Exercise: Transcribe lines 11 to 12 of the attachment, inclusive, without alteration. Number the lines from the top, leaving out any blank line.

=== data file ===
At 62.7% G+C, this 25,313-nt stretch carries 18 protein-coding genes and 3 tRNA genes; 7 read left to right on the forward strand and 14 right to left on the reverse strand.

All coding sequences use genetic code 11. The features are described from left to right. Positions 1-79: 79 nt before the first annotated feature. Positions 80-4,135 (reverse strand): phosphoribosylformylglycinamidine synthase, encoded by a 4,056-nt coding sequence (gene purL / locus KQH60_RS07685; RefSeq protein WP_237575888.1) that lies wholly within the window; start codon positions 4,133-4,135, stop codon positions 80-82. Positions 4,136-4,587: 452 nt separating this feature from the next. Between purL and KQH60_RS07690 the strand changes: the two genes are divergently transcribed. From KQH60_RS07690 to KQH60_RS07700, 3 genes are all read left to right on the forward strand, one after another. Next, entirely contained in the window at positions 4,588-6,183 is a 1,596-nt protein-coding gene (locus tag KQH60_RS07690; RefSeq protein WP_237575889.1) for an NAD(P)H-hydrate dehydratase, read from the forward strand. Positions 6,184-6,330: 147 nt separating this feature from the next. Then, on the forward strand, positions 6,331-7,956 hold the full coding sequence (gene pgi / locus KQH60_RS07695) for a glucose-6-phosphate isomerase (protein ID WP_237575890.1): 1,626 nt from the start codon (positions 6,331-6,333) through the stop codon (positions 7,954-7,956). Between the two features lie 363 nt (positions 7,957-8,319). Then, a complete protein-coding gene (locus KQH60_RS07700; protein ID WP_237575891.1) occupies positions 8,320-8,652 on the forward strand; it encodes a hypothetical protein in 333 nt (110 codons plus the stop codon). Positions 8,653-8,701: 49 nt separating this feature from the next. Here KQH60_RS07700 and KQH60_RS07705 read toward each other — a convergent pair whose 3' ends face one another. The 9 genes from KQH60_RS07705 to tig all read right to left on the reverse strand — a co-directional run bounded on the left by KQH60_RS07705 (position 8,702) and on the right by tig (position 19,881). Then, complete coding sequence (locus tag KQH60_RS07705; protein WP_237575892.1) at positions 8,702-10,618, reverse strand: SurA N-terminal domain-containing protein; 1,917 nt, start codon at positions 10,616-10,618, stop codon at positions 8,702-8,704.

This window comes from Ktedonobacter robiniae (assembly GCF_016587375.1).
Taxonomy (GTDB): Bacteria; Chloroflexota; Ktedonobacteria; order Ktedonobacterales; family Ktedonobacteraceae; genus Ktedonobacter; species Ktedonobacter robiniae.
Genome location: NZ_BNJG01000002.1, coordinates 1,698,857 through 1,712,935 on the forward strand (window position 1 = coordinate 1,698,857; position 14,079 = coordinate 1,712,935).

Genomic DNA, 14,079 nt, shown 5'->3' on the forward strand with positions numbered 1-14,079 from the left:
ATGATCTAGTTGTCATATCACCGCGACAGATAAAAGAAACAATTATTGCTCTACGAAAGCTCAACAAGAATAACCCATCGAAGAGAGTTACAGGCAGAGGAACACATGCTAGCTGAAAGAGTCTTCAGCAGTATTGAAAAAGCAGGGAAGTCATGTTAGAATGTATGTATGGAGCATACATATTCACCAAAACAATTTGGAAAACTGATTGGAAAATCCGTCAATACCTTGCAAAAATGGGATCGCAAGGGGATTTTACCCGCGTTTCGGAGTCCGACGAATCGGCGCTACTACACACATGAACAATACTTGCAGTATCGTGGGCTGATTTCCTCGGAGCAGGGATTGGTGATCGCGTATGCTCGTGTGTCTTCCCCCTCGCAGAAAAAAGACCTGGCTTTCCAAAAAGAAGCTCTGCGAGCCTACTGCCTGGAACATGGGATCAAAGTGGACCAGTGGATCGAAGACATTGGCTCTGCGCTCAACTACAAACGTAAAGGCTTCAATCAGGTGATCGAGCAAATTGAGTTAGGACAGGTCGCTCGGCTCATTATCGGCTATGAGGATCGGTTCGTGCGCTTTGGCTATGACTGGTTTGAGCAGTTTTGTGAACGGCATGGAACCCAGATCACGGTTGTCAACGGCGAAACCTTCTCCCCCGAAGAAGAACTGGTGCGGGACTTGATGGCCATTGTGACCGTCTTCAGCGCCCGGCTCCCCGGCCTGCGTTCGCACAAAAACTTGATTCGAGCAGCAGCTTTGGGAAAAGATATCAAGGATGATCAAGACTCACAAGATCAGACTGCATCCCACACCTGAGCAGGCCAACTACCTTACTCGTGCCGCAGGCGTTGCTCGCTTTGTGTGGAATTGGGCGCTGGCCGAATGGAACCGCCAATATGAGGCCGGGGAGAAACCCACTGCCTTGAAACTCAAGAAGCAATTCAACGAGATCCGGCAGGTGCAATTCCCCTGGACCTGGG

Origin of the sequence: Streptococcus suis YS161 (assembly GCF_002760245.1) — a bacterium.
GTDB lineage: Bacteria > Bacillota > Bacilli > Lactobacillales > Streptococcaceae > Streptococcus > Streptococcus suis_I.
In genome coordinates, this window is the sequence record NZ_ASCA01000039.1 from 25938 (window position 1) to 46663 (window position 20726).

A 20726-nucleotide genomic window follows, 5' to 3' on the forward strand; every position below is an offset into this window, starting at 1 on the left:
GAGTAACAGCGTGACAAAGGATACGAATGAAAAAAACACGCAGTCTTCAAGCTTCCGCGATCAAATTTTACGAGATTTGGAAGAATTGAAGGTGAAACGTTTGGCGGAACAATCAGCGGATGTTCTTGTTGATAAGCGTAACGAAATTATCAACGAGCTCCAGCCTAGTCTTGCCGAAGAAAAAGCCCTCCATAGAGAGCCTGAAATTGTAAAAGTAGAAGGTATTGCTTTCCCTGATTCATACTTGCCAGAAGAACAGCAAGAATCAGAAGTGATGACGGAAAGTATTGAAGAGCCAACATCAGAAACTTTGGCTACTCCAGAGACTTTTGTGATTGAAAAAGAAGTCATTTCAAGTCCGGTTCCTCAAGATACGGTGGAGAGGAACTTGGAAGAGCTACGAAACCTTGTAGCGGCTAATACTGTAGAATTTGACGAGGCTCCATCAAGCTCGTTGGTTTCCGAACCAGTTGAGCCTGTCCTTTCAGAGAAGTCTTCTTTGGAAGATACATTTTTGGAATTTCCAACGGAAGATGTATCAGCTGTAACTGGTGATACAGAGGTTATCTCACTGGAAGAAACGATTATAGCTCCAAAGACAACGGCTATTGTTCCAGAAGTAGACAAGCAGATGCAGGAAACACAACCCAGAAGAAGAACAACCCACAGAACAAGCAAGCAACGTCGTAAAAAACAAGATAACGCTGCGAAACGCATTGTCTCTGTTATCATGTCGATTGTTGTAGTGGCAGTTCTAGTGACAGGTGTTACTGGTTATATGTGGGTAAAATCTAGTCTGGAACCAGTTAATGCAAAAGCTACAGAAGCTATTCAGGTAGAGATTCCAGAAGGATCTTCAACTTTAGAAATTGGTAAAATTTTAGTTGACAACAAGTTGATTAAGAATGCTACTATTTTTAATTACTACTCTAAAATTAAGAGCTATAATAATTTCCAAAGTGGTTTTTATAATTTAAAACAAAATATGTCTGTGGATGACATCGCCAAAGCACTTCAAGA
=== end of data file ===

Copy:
A 20726-nucleotide genomic window follows, 5' to 3' on the forward strand; every position below is an offset into this window, starting at 1 on the left:
GAGTAACAGCGTGACAAAGGATACGAATGAAAAAAACACGCAGTCTTCAAGCTTCCGCGATCAAATTTTACGAGATTTGGAAGAATTGAAGGTGAAACGTTTGGCGGAACAATCAGCGGATGTTCTTGTTGATAAGCGTAACGAAATTATCAACGAGCTCCAGCCTAGTCTTGCCGAAGAAAAAGCCCTCCATAGAGAGCCTGAAATTGTAAAAGTAGAAGGTATTGCTTTCCCTGATTCATACTTGCCAGAAGAACAGCAAGAATCAGAAGTGATGACGGAAAGTATTGAAGAGCCAACATCAGAAACTTTGGCTACTCCAGAGACTTTTGTGATTGAAAAAGAAGTCATTTCAAGTCCGGTTCCTCAAGATACGGTGGAGAGGAACTTGGAAGAGCTACGAAACCTTGTAGCGGCTAATACTGTAGAATTTGACGAGGCTCCATCAAGCTCGTTGGTTTCCGAACCAGTTGAGCCTGTCCTTTCAGAGAAGTCTTCTTTGGAAGATACATTTTTGGAATTTCCAACGGAAGATGTATCAGCTGTAACTGGTGATACAGAGGTTATCTCACTGGAAGAAACGATTATAGCTCCAAAGACAACGGCTATTGTTCCAGAAGTAGACAAGCAGATGCAGGAAACACAACCCAGAAGAAGAACAACCCACAGAACAAGCAAGCAACGTCGTAAAAAACAAGATAACGCTGCGAAACGCATTGTCTCTGTTATCATGTCGATTGTTGTAGTGGCAGTTCTAGTGACAGGTGTTACTGGTTATATGTGGGTAAAATCTAGTCTGGAACCAGTTAATGCAAAAGCTACAGAAGCTATTCAGGTAGAGATTCCAGAAGGATCTTCAACTTTAGAAATTGGTAAAATTTTAGTTGACAACAAGTTGATTAAGAATGCTACTATTTTTAATTACTACTCTAAAATTAAGAGCTATAATAATTTCCAAAGTGGTTTTTATAATTTAAAACAAAATATGTCTGTGGATGACATCGCCAAAGCACTTCAAGA